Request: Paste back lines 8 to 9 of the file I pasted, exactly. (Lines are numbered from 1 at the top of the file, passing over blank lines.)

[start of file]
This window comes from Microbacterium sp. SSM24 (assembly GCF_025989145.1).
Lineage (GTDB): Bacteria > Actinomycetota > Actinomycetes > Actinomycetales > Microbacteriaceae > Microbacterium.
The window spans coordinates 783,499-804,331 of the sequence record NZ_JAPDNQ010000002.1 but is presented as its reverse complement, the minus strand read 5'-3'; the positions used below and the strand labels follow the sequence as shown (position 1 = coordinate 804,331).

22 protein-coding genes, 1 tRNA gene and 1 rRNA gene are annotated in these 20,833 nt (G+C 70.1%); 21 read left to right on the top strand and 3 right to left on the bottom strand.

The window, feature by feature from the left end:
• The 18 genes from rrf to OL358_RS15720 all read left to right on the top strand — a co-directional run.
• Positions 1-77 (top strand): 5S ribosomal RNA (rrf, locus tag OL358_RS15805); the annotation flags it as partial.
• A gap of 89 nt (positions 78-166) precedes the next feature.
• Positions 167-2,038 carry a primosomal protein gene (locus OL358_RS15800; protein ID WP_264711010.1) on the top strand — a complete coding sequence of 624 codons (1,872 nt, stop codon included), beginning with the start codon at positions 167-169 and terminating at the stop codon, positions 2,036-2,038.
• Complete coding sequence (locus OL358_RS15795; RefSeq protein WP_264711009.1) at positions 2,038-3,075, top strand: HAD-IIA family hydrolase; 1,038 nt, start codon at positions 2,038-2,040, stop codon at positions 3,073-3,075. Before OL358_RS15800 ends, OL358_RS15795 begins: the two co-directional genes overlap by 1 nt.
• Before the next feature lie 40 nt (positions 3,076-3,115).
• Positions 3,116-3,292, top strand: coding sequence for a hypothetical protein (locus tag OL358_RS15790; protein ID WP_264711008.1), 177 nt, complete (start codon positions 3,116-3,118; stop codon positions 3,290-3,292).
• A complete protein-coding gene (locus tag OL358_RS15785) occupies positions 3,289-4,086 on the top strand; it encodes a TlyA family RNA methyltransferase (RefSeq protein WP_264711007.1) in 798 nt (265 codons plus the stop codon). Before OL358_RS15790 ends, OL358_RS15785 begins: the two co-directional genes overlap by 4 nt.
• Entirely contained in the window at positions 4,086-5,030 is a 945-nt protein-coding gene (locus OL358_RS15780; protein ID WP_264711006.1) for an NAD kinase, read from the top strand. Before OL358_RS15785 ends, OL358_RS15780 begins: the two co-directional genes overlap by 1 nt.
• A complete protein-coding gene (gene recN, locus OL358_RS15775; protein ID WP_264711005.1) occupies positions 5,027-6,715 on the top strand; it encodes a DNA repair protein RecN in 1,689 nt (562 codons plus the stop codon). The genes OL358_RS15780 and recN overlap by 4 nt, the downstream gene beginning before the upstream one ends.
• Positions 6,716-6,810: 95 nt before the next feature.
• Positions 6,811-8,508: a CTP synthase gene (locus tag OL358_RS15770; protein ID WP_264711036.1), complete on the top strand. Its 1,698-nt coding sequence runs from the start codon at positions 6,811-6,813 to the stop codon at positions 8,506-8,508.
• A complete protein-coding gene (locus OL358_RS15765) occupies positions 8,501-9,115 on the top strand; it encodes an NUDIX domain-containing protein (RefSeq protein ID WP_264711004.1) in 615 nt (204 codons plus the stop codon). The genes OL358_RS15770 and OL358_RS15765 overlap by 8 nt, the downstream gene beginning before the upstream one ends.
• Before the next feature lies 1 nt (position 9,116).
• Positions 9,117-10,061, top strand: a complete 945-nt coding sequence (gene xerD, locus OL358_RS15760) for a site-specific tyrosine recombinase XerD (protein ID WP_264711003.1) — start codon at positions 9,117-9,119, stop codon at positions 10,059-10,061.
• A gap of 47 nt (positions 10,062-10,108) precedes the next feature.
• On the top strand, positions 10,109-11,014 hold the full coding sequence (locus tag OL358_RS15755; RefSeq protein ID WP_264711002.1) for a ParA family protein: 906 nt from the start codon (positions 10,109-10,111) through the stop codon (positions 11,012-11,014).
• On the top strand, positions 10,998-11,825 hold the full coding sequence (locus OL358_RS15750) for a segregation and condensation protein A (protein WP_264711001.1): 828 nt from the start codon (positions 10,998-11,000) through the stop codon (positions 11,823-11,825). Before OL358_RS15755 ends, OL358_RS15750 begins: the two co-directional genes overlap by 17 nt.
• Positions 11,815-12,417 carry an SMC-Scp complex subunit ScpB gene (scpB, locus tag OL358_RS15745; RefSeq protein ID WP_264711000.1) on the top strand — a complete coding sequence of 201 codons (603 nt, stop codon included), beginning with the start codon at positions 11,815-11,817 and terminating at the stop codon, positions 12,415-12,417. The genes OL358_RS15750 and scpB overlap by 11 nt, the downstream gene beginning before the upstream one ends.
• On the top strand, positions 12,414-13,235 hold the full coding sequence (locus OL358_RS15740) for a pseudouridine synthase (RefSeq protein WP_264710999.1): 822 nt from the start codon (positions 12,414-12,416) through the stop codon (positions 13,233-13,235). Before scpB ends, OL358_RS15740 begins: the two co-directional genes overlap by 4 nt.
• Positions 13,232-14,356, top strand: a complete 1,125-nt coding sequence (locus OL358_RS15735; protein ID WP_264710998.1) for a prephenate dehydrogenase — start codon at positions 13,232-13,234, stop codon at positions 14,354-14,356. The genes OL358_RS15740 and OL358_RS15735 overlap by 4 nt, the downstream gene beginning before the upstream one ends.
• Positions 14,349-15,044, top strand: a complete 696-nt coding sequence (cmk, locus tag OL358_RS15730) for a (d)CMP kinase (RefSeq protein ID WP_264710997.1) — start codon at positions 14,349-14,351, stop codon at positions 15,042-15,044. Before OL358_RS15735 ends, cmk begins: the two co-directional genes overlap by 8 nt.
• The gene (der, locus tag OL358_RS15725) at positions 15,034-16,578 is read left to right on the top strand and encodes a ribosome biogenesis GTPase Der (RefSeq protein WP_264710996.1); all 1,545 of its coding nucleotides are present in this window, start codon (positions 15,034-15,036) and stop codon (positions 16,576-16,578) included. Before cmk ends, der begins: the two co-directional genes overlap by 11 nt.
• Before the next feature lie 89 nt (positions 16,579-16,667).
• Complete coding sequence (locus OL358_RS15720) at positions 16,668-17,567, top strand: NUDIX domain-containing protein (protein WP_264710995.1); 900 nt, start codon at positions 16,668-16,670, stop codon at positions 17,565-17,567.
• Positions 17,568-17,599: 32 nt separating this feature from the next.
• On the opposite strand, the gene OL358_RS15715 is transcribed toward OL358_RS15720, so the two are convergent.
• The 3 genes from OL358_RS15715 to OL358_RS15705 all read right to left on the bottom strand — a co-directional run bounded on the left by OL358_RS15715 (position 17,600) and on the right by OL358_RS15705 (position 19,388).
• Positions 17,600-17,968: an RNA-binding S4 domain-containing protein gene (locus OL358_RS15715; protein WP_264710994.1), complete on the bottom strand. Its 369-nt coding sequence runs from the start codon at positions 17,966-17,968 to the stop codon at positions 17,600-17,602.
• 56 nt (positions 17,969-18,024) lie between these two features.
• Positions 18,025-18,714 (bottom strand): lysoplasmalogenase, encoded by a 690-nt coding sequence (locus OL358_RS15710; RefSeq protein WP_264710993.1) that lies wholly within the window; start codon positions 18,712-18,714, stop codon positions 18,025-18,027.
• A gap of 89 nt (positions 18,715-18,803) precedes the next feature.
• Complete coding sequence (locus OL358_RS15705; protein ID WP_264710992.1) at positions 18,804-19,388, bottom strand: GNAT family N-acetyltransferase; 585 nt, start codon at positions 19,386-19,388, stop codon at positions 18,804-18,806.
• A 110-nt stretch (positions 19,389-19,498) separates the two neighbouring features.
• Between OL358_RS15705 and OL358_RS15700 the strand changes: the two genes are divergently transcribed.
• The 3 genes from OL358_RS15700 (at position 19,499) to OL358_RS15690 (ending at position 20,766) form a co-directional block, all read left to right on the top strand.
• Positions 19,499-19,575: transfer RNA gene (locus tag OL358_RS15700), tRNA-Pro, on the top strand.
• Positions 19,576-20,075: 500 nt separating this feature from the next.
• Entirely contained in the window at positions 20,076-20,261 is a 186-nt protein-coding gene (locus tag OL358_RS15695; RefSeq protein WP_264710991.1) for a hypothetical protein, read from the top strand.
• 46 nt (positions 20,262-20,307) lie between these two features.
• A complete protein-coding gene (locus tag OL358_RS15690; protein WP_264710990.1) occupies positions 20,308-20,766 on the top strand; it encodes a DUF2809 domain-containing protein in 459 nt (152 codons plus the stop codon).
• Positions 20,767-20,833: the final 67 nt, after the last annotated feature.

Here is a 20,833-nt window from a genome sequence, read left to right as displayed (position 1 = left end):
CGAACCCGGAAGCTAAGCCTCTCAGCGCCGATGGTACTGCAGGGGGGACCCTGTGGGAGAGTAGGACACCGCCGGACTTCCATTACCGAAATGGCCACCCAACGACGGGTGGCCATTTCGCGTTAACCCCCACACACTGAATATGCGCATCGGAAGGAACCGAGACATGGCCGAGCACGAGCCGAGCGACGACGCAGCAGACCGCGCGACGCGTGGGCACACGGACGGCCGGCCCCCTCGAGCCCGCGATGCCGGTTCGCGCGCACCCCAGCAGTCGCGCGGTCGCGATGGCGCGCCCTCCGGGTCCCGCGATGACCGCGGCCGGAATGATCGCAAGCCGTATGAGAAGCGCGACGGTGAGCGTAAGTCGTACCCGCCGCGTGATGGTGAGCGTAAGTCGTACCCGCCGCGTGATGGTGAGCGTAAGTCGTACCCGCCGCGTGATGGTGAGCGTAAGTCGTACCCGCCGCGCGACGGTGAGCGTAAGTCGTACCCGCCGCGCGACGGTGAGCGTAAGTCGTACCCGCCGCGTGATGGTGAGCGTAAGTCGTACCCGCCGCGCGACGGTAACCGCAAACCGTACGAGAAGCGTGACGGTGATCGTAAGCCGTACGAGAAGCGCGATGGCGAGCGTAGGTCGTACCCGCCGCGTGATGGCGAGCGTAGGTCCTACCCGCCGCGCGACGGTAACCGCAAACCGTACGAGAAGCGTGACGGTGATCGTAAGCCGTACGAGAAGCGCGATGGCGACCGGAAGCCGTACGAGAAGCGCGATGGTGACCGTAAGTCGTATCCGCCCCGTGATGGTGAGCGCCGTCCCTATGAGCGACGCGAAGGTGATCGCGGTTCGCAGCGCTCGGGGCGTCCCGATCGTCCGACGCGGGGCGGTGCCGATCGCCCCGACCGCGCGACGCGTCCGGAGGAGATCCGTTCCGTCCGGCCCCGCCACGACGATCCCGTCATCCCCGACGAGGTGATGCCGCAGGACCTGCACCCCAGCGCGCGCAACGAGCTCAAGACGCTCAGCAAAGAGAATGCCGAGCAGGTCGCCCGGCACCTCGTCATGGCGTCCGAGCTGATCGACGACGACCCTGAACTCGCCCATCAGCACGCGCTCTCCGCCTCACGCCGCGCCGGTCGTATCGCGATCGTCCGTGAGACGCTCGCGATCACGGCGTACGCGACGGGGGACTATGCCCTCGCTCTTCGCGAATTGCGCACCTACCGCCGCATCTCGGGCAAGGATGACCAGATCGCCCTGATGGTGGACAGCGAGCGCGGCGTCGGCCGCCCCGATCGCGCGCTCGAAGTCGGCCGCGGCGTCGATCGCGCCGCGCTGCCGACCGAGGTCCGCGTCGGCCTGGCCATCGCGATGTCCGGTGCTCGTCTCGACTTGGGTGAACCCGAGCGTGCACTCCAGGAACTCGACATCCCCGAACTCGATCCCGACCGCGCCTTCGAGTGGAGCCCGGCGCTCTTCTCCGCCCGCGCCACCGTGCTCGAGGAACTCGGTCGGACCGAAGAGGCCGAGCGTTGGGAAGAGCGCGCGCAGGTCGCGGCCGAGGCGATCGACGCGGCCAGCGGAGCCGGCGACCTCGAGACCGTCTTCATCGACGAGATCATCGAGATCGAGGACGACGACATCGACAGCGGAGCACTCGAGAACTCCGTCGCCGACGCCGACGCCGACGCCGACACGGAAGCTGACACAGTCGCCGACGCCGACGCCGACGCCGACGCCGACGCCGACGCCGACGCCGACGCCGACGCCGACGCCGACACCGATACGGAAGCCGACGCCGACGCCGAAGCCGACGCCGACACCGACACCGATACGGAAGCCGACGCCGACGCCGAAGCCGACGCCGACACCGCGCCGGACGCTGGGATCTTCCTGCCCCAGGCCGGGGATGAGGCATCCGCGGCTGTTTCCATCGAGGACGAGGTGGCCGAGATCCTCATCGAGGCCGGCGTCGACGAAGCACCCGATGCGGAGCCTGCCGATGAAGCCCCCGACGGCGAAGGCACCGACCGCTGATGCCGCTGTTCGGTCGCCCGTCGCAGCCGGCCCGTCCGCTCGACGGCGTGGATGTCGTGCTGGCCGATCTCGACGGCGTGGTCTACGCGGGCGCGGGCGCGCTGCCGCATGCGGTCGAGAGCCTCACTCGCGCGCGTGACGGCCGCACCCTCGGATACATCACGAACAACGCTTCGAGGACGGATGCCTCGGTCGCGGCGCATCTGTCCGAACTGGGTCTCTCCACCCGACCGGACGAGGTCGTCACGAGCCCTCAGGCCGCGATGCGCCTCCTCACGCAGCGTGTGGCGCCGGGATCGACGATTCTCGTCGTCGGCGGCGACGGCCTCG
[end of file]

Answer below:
• A gap of 89 nt (positions 78-166) precedes the next feature.
• Positions 167-2,038 carry a primosomal protein gene (locus OL358_RS15800; protein ID WP_264711010.1) on the top strand — a complete coding sequence of 624 codons (1,872 nt, stop codon included), beginning with the start codon at positions 167-169 and terminating at the stop codon, positions 2,036-2,038.